Nick Clegg: The Tories waged an 'ideological fatwa' against wind farms and single mothers

Deputy PM condemns Conservative right-wing rants on wind farms, single mothers and the European Union

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Indy Politics

Nick Clegg has accused the Conservatives of trying to impose an “ideological fatwa” against wind farms as part of a “completely random” set of prejudices that also include the European Union and single mothers.

In a strong attack on his former coalition partners, the Liberal Democrat leader also revealed he had had to block plans by the former Education Secretary Michael Gove to allow free schools to make a profit.

The Deputy Prime Minister warned that on key issues such as civil liberties, the environment and workers’ rights, the Tories had now moved so far to the right it had almost nothing in common with the party that was elected in 2010.

“If you go back to the Conservative Party of 2010 it was all huskie hugging,” Mr Clegg told The Independent.

“They professed an interest in civil liberties, they professed an interest in the environment, they professed an interest in being a centralist party.

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Dishing it out: Nick Clegg visits Panasonic in Cardiff yesterday (PA)

“Five years later it has been an almost non-stop struggle for me to remind the Conservatives to care about civil liberties – they spend most of their time at the Home Office trying to trash them. They (also) appear to have absolutely no interest in the environment whatsoever.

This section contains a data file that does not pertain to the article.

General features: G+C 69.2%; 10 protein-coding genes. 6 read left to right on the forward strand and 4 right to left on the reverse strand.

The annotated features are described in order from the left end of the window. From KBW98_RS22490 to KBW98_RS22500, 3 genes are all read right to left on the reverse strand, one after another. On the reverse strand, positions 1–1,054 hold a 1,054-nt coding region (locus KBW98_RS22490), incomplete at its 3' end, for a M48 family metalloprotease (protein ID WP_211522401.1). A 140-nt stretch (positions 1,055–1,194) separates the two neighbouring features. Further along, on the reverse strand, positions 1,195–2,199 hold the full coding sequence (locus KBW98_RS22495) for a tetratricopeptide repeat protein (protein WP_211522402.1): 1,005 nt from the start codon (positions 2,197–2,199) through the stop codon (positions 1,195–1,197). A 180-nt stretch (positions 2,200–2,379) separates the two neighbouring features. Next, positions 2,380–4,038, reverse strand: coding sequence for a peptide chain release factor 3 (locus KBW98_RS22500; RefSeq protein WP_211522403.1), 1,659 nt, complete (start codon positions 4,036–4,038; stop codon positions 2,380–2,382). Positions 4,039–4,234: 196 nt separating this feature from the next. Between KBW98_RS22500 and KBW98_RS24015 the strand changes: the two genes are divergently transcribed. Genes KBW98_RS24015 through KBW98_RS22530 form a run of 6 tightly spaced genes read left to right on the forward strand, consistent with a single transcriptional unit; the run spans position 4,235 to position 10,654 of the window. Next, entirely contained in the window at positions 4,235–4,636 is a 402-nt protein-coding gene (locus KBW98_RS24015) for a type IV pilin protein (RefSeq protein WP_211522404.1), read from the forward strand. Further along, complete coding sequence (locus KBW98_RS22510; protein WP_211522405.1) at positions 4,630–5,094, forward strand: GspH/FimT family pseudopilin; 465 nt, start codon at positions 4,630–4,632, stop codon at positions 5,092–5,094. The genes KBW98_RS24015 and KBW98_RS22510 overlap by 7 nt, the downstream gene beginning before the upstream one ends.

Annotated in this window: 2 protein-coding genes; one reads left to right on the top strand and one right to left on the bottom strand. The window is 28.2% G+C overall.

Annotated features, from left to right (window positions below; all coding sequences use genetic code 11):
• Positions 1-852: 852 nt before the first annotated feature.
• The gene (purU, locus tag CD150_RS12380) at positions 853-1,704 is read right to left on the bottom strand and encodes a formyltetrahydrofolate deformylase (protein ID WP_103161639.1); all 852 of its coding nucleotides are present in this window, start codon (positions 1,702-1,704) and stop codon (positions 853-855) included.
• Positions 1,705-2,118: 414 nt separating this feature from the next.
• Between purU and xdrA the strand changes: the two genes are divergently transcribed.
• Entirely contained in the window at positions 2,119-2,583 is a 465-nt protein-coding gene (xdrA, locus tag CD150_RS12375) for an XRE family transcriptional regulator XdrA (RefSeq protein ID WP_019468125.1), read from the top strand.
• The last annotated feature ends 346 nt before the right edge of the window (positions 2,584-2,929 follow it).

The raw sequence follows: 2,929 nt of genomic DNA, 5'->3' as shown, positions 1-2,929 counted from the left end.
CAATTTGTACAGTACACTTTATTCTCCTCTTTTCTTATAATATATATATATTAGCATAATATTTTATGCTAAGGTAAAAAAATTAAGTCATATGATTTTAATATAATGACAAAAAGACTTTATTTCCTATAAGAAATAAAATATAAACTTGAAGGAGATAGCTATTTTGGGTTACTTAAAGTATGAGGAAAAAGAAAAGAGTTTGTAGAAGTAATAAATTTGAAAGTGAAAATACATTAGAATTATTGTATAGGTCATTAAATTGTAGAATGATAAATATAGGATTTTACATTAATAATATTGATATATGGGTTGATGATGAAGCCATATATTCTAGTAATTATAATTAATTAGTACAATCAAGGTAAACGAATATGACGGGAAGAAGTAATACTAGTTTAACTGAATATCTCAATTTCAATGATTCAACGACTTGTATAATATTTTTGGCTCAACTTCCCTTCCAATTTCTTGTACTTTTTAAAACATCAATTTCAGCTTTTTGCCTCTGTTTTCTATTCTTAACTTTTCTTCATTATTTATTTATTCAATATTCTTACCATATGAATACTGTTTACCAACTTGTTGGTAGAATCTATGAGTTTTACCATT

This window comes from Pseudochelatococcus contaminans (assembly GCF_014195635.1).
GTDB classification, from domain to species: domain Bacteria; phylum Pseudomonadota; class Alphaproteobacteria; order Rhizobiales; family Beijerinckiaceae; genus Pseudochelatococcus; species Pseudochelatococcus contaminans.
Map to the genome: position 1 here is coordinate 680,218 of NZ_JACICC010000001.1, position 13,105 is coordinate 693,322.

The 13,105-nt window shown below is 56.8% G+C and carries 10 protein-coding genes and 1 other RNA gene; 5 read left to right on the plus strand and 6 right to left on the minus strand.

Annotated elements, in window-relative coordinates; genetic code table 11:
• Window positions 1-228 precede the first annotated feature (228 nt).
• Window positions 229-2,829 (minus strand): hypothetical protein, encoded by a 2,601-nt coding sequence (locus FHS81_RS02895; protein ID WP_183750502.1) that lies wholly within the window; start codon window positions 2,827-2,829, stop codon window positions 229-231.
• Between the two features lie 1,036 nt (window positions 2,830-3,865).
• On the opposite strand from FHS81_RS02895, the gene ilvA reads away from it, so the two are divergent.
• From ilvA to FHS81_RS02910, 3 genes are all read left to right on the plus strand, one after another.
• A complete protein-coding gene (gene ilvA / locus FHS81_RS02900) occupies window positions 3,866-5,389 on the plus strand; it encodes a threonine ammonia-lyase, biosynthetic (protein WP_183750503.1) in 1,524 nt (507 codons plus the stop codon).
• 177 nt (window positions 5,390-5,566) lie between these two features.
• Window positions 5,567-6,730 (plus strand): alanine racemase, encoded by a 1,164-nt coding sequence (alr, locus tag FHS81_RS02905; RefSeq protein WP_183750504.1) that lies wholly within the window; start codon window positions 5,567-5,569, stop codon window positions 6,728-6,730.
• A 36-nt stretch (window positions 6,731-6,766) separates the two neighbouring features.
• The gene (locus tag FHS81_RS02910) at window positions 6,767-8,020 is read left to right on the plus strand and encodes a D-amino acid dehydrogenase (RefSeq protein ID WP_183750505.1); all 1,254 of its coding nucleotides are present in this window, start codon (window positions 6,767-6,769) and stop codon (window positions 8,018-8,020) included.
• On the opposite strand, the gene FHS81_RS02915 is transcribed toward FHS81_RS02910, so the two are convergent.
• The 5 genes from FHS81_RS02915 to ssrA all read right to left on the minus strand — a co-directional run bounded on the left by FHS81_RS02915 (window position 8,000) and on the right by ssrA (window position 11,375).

“I hear some people on the right of British politics rant against single mothers, the EU and wind farms all in the same breath. What have they got to do with each other? It’s a completely random set of prejudices.”

Mr Clegg said, in particular, he could not understand the policy of capping the number of onshore wind farms regardless of local people’s views.

 

“I just don’t know what the Conservative Party has got against wind farms,” he said. “Of course you need to make sure that local communities are consulted and they don’t run rough-shod over local feelings, but this ideological fatwa against wind farms – I just don’t get it.

“There is a rational discussion to be had about how you reduce the public subsidy on renewable energy technologies as they become mature,” he said. “But what I don’t understand is how you can say to a whole country – this is the figure for the number of windmills we will have.

“There might be parts of the country that want more onshore wind farms. The public are much more open about wind power than the Conservative Party is. In those parts of the country where people have legitimate concerns then the planning system is there to make sure that things are not imposed – but to say in an arbitrary way that there cannot be a single further turbine constructed seems to me to be a bit odd.”

Asked what he had been forced to block in Government, Mr Clegg cited plans to make it easier for employers to make workers redundant and some of Michael Gove’s education reforms.

“Michael Gove started off very pragmatically but then he started believing a lot of the ideological hype,” he said. “[He] was floating the idea of introducing profit in state schools. It was bubbling around at the same time he proposed reintroducing O Levels.”

Mr Clegg said he accepted that, at this election, tomorrow’s TV debate was unlikely to result in any uplift to the Lib Dems – in contrast to 2010.

“I’m not going to triumph in these debates – that’s just self-evident,” he said. “This time I don’t have much to lose, as everyone appears to have made up their mind one way or the other.”

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